Consider yourself warned: if you do come to visit, you'll have to get past the guard at the door. (Our only problem is, the ferocious guard kitty is napping more than half the time.)

Visit Spain Daily for links to all the other 'corner views'. There are some great ones this week!

Tuesday, March 16, 2010

A Flood, an Anniversary, and a Snack

Ahoy! Here's the state of my back yard at this very moment:

Everything is a little topsy turvy right now with a pond for a yard, a wet basement, and two days of school canceled due to flooding. (Makes the mini flood of last summer seem like a walk in the park.)

Here's the good news: today is my one year blogging anniversary! I owe it all to my college roomie, Erica (the original Remembery Capsule recipient), who gently pressed me (many times) to start this blog. It was to be a marketing tool for my jewelry business, which I suppose it is, in a roundabout way. What I never could have imagined was the connections I would make, the knowledge I would glean, and the doors of opportunity that would open. So glad I finally listened to her good advice and started this...I don't know, the word blog just doesn't seem to do it justice.

Another good note: these bread sticks (recipe from Petit Appetit; Eat, Drink, and Be Merry) are the perfect companion for a jar of Nutella. Oh boy. They're made from whole wheat, so that balances out the chocolate, right?

Sunday, March 14, 2010

Linky Love, the First of 2010

Want to know what has inspired me lately? There are far too many different people, projects, articles, and art to mention, but here's a (small) sampling of my recent favorites:

First, Kate of Marmalade Moon has reviewed books on creativity AND she's giving away one of my sterling silver bookmarks! Head on over to her blog, read her book reviews, and leave a comment to enter to win.

I am participating in String-a-Long 2010, hosted by Mousey Brown's House and Rattling On... Here's one I have already completed. These string bags work up super fast and easy, so I am making a whole bunch.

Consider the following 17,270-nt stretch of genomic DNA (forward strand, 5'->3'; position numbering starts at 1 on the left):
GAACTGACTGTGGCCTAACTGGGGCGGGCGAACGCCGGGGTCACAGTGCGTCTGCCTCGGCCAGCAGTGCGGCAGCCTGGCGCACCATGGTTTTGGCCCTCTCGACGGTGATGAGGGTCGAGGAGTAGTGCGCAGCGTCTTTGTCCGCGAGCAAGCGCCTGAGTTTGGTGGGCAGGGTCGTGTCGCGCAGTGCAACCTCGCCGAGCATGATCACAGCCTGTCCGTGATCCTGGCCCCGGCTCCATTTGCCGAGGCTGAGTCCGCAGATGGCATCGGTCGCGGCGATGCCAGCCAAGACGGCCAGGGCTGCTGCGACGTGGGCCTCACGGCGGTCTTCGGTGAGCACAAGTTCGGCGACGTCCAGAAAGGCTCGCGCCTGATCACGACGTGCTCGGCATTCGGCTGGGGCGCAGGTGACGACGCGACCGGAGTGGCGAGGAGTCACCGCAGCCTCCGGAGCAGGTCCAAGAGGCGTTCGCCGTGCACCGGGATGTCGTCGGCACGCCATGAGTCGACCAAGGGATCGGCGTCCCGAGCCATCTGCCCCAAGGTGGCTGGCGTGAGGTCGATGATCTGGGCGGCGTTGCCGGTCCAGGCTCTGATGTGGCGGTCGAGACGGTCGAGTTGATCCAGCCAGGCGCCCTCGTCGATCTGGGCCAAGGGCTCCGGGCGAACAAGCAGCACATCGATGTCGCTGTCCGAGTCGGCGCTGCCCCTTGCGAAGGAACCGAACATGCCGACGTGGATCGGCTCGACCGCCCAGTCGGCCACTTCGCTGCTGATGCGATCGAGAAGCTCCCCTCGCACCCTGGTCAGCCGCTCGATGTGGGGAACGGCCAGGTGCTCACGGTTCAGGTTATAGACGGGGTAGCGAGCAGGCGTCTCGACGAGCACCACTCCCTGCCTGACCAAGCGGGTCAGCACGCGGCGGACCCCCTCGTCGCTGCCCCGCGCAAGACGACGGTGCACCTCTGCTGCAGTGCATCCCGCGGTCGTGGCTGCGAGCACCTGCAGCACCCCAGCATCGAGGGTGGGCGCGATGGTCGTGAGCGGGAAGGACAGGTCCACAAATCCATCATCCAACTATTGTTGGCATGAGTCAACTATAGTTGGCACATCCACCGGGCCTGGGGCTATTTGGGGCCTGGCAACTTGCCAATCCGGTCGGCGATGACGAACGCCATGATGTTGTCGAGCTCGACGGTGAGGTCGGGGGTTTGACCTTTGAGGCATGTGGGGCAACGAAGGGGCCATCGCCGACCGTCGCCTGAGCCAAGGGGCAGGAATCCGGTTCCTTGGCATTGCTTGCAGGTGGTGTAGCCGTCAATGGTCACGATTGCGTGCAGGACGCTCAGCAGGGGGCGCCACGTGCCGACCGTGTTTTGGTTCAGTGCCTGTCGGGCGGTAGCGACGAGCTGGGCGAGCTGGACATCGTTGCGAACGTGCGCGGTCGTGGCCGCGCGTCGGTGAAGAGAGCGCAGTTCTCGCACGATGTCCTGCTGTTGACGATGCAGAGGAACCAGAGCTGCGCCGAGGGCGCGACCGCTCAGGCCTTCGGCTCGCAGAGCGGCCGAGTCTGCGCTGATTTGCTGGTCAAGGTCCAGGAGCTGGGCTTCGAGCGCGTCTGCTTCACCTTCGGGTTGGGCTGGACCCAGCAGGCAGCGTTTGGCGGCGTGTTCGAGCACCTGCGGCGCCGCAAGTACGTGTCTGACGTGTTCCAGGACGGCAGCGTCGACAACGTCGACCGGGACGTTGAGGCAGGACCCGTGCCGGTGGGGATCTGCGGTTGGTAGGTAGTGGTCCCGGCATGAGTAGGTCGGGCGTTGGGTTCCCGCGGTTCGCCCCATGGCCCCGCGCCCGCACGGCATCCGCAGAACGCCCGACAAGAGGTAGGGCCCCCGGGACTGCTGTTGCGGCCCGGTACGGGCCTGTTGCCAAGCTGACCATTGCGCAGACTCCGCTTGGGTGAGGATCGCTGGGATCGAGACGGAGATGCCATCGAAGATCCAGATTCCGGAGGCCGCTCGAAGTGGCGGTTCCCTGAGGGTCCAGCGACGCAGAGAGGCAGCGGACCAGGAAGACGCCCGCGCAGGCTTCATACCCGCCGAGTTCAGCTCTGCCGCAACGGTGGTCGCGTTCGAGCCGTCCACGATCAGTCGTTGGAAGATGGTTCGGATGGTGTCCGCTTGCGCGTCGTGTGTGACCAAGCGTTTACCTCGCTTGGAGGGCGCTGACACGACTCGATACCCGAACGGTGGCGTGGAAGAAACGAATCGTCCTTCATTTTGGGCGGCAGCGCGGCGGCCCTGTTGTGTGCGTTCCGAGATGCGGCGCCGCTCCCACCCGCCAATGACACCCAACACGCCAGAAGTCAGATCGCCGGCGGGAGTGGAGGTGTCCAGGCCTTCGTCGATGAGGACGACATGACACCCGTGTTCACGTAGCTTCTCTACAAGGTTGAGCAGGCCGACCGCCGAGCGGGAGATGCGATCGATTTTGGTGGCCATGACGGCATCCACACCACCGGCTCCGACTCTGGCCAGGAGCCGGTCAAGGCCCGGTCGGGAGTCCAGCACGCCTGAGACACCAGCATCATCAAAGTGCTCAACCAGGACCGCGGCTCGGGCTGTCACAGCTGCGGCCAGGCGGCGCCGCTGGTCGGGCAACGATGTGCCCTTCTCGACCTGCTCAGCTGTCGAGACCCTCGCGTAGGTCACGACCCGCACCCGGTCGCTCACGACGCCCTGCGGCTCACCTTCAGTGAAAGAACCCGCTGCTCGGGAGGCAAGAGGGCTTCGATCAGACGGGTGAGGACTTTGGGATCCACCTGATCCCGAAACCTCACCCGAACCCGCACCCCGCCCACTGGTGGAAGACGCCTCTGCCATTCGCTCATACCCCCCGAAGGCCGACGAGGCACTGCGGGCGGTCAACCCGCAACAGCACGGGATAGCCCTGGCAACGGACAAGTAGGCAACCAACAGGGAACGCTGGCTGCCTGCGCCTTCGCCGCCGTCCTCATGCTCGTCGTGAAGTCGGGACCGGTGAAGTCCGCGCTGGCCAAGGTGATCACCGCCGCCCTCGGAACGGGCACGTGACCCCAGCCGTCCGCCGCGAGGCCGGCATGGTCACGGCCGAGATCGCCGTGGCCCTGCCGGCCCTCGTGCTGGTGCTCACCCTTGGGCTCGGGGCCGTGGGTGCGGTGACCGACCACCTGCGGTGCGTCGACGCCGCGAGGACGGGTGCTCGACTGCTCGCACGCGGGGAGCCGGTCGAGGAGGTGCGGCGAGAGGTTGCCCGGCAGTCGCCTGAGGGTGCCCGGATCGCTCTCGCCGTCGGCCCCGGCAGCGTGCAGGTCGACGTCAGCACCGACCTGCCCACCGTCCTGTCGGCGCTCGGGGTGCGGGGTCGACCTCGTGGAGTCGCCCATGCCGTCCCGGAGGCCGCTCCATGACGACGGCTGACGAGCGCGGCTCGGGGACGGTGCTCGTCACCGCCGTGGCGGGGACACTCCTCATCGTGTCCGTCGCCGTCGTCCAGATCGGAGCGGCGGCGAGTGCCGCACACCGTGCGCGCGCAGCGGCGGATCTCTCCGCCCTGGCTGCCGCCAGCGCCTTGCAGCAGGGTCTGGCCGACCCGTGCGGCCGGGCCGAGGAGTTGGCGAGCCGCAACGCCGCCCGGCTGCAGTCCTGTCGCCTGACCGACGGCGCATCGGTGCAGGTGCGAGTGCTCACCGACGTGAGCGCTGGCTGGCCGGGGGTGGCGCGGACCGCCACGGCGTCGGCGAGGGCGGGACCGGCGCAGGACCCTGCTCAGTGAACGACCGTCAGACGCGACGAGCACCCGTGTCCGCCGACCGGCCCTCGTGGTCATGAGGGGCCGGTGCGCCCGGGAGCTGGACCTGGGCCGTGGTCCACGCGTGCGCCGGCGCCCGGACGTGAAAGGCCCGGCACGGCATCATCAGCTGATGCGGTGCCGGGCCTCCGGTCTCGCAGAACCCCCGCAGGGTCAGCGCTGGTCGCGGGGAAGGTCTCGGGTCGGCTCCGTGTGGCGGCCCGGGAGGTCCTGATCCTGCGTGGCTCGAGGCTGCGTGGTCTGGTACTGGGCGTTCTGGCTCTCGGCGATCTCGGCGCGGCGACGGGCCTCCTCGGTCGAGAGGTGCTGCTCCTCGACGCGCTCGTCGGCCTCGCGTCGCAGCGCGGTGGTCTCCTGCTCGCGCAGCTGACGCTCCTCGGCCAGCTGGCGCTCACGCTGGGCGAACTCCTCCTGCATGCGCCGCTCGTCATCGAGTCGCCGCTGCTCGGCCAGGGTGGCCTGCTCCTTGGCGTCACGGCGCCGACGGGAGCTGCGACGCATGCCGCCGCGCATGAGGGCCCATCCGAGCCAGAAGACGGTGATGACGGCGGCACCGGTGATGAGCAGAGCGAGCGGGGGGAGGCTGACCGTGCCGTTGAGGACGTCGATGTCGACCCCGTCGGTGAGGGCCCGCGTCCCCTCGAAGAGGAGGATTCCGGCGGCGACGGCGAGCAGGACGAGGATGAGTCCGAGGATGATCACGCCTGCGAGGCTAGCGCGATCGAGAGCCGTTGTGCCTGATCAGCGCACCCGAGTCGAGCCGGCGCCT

Mandy's illustration, Yellow Iron with Steam, is winning me over (even though I don't iron)

I am loving anything and everything Made by Joel

We are planning to craft a large flock of these Spring Birds

I'm brimming with ideas from the e-book 52 Weeks of Blogging Your Passion

Happy to have found 3 great ways to spend MORE money

Drooling over this recipe, from Staten Eats

The graphic artist in me has a crush on these Daily Drop Caps. I might just have to decide on a fav to use on my blog.

I'm excited to suggest Green Fundraising with Let's Go Green at the next school parents' meeting.

Jane's family (of Jane Was Here) has received roughly 720 cards, and counting. AMAZING!

...aaaaand last but not least, I had fun making a few of these Swat Team Kitties for my nephew Nicholas and another little friend, Elizabeth (happy birthday to you both!) . I hadn't knit or crocheted any new friends since the holiday projects and birthday gift. It was a much-needed break but it's good to be back at it. The girls have noticed a lack of new stuffed cuties, too, and they're putting the pressure on now. Stay tuned for more...